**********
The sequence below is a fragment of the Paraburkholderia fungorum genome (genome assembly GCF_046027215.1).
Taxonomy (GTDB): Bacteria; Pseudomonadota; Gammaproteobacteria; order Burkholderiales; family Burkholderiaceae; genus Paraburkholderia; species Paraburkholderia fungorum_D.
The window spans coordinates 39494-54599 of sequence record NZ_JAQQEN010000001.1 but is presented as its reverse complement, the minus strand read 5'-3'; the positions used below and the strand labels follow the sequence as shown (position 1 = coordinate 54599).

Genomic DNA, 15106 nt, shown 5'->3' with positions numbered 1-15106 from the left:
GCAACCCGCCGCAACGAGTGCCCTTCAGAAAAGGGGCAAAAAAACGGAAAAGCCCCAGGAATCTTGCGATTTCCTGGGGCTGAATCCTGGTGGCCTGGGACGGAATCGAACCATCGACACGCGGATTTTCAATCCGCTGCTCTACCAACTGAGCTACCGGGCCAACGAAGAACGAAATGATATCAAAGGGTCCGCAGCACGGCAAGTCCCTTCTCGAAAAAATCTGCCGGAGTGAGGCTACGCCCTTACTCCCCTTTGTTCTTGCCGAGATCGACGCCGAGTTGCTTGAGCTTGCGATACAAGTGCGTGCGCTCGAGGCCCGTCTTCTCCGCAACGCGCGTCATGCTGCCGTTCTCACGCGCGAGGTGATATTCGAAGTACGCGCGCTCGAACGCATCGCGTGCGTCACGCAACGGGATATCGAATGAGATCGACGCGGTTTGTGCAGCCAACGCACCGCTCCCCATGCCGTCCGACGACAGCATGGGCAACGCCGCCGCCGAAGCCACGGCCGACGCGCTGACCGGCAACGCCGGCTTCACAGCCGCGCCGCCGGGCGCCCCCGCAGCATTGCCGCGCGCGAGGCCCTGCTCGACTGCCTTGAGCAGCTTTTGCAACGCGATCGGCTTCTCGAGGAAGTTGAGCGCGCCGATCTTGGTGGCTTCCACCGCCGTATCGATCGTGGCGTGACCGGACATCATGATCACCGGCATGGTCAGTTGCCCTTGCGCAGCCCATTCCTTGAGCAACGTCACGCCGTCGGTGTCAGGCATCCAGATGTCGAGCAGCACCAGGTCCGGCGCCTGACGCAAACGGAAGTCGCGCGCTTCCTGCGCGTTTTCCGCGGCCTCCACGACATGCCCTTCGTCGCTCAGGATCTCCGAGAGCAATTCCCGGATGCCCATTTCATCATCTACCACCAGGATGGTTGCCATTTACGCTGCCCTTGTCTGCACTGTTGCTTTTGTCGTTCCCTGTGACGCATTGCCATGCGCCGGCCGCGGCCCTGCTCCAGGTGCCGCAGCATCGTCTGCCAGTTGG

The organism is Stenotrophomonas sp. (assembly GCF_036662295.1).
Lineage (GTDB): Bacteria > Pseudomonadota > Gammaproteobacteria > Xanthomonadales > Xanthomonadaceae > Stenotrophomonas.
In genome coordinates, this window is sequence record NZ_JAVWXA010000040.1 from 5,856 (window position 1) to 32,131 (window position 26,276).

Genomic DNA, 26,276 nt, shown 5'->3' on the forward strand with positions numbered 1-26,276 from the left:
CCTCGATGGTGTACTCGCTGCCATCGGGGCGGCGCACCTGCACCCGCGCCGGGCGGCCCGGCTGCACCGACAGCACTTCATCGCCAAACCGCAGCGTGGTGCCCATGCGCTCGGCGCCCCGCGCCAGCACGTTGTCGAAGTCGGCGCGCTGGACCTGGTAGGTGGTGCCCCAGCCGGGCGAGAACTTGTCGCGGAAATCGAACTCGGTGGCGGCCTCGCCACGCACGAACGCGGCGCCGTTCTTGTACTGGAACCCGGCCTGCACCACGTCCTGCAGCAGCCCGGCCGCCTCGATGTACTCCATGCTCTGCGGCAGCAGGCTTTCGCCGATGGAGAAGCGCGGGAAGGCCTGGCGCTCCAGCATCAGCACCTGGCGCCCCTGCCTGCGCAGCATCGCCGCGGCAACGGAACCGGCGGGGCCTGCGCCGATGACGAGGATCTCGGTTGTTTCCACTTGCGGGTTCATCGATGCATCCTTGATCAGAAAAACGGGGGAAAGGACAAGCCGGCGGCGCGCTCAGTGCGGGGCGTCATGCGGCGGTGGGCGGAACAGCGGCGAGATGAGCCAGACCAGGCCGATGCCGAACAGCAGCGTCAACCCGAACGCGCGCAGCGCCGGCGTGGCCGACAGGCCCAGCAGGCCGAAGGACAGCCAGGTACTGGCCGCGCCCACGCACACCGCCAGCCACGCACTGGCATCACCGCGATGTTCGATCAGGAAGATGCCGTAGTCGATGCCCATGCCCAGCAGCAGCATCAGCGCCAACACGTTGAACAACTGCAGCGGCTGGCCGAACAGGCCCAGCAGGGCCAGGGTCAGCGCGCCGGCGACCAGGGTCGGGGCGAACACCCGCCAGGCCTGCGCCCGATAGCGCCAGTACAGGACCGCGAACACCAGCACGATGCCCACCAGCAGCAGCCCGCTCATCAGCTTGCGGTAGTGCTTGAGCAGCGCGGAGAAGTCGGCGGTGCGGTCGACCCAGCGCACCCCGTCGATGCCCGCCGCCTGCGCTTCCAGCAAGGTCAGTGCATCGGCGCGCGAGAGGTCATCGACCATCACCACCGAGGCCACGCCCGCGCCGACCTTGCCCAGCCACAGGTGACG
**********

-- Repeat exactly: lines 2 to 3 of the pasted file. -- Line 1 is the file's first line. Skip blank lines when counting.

Taxonomy (GTDB): Bacteria; Pseudomonadota; Gammaproteobacteria; order Burkholderiales; family Burkholderiaceae; genus Paraburkholderia; species Paraburkholderia fungorum_D.
The window spans coordinates 39494-54599 of sequence record NZ_JAQQEN010000001.1 but is presented as its reverse complement, the minus strand read 5'-3'; the positions used below and the strand labels follow the sequence as shown (position 1 = coordinate 54599).